Wednesday, April 9, 2008

SUNGKA: An Ancient Filipino Game

Our Impong Huli (Huliana Arcega Garcia) who was born in the mid 1870's taught us how to play this game. She was the only expert I have ever known in playing Sungka.

SUNGKA: A board game of 7 equal sized holes called "bahay" and 2 bigger holes on either end of the board. Needs 98 small tamarind seeds or sea shells.

A "manu-mano" may be a choice but not necessary. "Sungka" gets to be more exciting when a player continues to play until the game is over without dying. It's like monopolizing the game. Only experts can do this kind of monopoly, like our great, great, grandparents and only if it happens in the "manu-mano" when the expert player gets to play first.

Two players sit on either side of the board across from each other. Each player fills their small houses with 7 seeds/counters each, leaving the big houses empty. The big house to the left of the player is his designated house. The goal is to store as many seeds as possible in their designated big houses. This is called "subi" literally meaning "to store." Players start playing simultaneously, going clockwise, by picking up all the seeds from one small house and dropping one seed in each house he/she passes by including his big house, but NEVER dropping a seed in the other player's big house. Wherever the last seed is dropped, the player picks up all the seeds from that house and continues to distribute them in each of the small houses. If the player drops the final seed in his big house, he may again, pick up seeds from one of his own houses and continue to drop them in all the small houses. If a player drops the last seed in an empty house of the other player, he loses his turn, and is declared "patay." If he drops the last seed in his own empty small house, he is also declared "patay." However, if there are seeds in the small house across from his empty house where he dies out, he can knock on the seeds, take them and store them in his big house. It's called "katok." That leaves 2 small houses empty, one of his houses and the one across from that empty house.

The other player continues to play until he dies out. "Sungka" player expert usually starts from the small house containing enough seeds to end up dropping the last seed in his big house. The game is over when one player runs out of seeds on his side of the board.

Both players then start filling in their small houses again, as it was in the beginning (7 seeds or counters in each small house). Begin filling the small houses from the players big house (left to right) counterclockwise. The winner of the game stores the seeds in his big "bahay" leaving the other player with less number of small houses filled. The number of empty small house(s) a player has is called "sunog.” Any remaining counters that did not total 7 are stored in that player's big "bahay."
The game starts again, and the winner of the previous game starts. This player must not drop any seeds in the opponent's burnt house(s).
The game continues until the players decide to quit and declare a winner or they wait till the loser gets more burnt houses.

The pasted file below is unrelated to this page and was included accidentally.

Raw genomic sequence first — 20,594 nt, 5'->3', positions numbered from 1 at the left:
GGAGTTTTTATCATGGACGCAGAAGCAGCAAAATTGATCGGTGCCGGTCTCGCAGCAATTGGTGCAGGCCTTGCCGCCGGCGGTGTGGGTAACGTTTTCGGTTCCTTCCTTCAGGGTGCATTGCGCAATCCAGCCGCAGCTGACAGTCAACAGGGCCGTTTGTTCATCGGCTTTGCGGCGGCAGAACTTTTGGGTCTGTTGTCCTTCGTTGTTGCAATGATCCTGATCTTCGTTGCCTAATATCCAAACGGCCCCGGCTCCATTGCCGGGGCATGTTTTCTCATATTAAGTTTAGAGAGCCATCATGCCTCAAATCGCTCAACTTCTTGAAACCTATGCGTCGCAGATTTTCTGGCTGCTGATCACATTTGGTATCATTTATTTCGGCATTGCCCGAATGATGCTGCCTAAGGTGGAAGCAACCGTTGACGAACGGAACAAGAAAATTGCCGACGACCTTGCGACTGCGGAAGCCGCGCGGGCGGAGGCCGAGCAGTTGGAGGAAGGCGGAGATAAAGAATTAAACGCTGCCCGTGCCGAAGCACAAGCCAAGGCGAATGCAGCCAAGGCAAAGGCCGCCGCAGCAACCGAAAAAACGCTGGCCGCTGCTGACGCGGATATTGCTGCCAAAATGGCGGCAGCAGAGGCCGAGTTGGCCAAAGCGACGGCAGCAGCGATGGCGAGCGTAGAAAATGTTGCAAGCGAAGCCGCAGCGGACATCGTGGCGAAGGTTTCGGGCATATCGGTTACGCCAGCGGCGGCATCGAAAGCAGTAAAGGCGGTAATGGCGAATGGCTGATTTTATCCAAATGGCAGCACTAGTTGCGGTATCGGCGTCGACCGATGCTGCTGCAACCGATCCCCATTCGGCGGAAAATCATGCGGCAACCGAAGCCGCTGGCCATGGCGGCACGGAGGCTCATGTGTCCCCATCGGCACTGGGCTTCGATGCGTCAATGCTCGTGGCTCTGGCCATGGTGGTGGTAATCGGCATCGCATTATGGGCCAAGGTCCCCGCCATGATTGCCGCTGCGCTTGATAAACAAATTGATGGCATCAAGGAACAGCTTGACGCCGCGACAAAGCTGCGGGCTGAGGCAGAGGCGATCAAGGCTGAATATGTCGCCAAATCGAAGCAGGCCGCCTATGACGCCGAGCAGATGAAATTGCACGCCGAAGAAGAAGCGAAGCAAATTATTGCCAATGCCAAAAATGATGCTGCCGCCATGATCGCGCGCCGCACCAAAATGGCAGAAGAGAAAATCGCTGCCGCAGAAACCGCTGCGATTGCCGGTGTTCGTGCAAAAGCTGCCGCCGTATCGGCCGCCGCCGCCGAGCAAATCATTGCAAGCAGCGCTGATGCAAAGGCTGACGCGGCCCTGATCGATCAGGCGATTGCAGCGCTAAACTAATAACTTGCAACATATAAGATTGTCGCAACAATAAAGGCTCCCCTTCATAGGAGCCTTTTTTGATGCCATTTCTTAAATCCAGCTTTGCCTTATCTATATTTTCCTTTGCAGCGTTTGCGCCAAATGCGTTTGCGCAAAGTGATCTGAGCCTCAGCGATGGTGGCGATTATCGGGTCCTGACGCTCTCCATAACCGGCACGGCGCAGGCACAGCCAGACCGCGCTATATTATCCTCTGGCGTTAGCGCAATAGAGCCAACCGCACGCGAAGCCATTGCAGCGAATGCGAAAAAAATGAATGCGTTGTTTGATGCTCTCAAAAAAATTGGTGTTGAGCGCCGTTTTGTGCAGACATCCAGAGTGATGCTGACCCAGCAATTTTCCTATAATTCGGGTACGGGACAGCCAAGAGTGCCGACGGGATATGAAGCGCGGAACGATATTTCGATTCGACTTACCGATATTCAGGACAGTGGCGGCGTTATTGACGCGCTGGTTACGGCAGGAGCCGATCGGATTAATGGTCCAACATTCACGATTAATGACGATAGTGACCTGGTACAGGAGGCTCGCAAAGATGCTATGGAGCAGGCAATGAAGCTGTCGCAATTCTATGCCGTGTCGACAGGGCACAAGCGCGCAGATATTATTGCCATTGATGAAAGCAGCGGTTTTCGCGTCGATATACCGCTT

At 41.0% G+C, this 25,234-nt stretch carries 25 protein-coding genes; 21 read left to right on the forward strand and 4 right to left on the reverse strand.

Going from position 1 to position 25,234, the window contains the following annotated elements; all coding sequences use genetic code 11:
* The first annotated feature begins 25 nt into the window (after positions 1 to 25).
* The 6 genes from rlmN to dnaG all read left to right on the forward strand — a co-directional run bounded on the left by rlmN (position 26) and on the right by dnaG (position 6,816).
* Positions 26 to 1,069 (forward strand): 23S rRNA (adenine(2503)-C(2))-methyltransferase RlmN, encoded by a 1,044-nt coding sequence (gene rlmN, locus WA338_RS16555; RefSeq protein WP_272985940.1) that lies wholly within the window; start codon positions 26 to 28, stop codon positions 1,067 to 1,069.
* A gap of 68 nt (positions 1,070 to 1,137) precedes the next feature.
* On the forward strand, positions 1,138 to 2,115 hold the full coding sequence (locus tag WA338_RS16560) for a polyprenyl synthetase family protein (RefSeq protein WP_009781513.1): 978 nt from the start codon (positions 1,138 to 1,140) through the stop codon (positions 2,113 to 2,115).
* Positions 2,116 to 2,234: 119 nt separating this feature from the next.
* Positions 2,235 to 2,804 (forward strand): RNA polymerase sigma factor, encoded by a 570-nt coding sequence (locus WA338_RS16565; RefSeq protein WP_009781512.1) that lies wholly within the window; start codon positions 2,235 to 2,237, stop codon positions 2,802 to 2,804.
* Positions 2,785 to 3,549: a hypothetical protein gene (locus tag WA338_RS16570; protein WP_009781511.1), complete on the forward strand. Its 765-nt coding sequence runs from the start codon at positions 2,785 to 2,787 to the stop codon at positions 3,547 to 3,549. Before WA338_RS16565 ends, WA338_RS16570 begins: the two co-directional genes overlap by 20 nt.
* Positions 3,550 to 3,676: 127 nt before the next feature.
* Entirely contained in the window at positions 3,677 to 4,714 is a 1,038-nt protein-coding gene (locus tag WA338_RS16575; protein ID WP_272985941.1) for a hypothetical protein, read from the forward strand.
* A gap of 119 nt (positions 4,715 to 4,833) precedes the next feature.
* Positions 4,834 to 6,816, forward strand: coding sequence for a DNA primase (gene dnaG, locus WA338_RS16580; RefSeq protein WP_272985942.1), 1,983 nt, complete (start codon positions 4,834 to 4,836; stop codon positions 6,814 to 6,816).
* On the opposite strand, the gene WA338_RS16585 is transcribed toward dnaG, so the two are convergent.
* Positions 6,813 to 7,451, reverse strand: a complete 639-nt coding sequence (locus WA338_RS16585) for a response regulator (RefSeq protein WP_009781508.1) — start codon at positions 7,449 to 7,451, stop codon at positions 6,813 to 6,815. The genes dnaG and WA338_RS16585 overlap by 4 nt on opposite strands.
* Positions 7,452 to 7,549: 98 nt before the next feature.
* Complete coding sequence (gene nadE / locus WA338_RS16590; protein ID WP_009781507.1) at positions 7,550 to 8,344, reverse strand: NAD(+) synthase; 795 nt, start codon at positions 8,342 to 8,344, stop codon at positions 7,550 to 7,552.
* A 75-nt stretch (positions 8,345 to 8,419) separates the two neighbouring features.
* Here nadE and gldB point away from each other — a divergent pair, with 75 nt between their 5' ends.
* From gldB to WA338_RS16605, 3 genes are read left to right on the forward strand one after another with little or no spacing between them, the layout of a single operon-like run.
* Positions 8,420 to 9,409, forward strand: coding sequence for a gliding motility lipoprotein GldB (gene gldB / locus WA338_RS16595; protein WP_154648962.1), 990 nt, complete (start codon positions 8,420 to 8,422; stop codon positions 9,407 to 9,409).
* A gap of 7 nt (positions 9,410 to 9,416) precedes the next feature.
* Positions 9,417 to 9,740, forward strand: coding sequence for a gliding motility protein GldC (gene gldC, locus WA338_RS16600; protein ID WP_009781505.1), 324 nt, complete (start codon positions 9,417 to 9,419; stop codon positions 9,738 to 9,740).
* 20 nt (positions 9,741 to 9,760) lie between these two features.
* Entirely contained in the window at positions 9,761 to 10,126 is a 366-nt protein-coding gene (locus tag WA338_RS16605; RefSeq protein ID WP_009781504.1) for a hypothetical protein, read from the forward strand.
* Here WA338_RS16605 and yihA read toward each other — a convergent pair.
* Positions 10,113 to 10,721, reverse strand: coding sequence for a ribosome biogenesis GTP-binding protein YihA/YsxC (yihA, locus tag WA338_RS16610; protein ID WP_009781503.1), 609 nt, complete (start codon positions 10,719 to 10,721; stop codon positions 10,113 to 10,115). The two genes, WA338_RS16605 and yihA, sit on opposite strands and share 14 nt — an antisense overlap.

How to Win the Game

1. The goal of Sungka is to acquire as much seeds/counters and store them in the players’ big houses.

2. Remember to always drop a seed into the player’s big house during each round.

3. Think of dropping the last seed into the player’s big house (subi) whenever there’s a chance.

4. The only seed closest to the player’s big house goes automatically to the big house. Pick up this only seed and store it in the big house (subi). Player may pick up some seeds from his side of the board and start distributing them again.

5. Think of dropping the last seed opposite the other player’s small house that has a lot of seeds. The player can knock at this small house full of seeds, take them and store them in his big house. That’s a lot of seeds taken at once. It’s a jackpot!

6. Opponent targets the small house that has a lot of seeds, so make sure to distribute them to avoid the small house getting knocked (katok) by the opponent.

7. When the other player loses the first round of Sungka he’ll have at least one burned house (sunog). Players will not drop any seed into this small burned house(s), therefore the small
house(s) on the player’s side will not be in danger of getting knocked by the opponent.

8. As a round is about to end, keep seeds away from the big house. A lot of knockings will take place now until the opponent runs out of seeds to move or store into his big house. Once a player runs out of seeds the game is over. So if the player has more seeds to move from the farthest right, the more chances the player has to get to the big house that keeps him on the game.

Note: If the winner of the first round runs out of seeds to distribute, the loser of the first round with burned house(s) has a chance to start the next round of game even if he does not have enough seeds to fill the small houses.

Have fun!

bahay - house
katok - knock, rap, tap
manu-mano - hand-to-hand, (determine who plays first)
patay - dead
subi - keep, store
sunog - burn
Note: This game was used as a reference during the First Sungka Tournament in Vienna, Austria November 30, 2008.


Piezy said...

This is an excellent resource for the filipino students

HAGONOY said...

The first Austrian Sungka tournament was held on Nov. 30, 2008 in cooperation with the Philippine Embassy and the Austria-Philippine Society.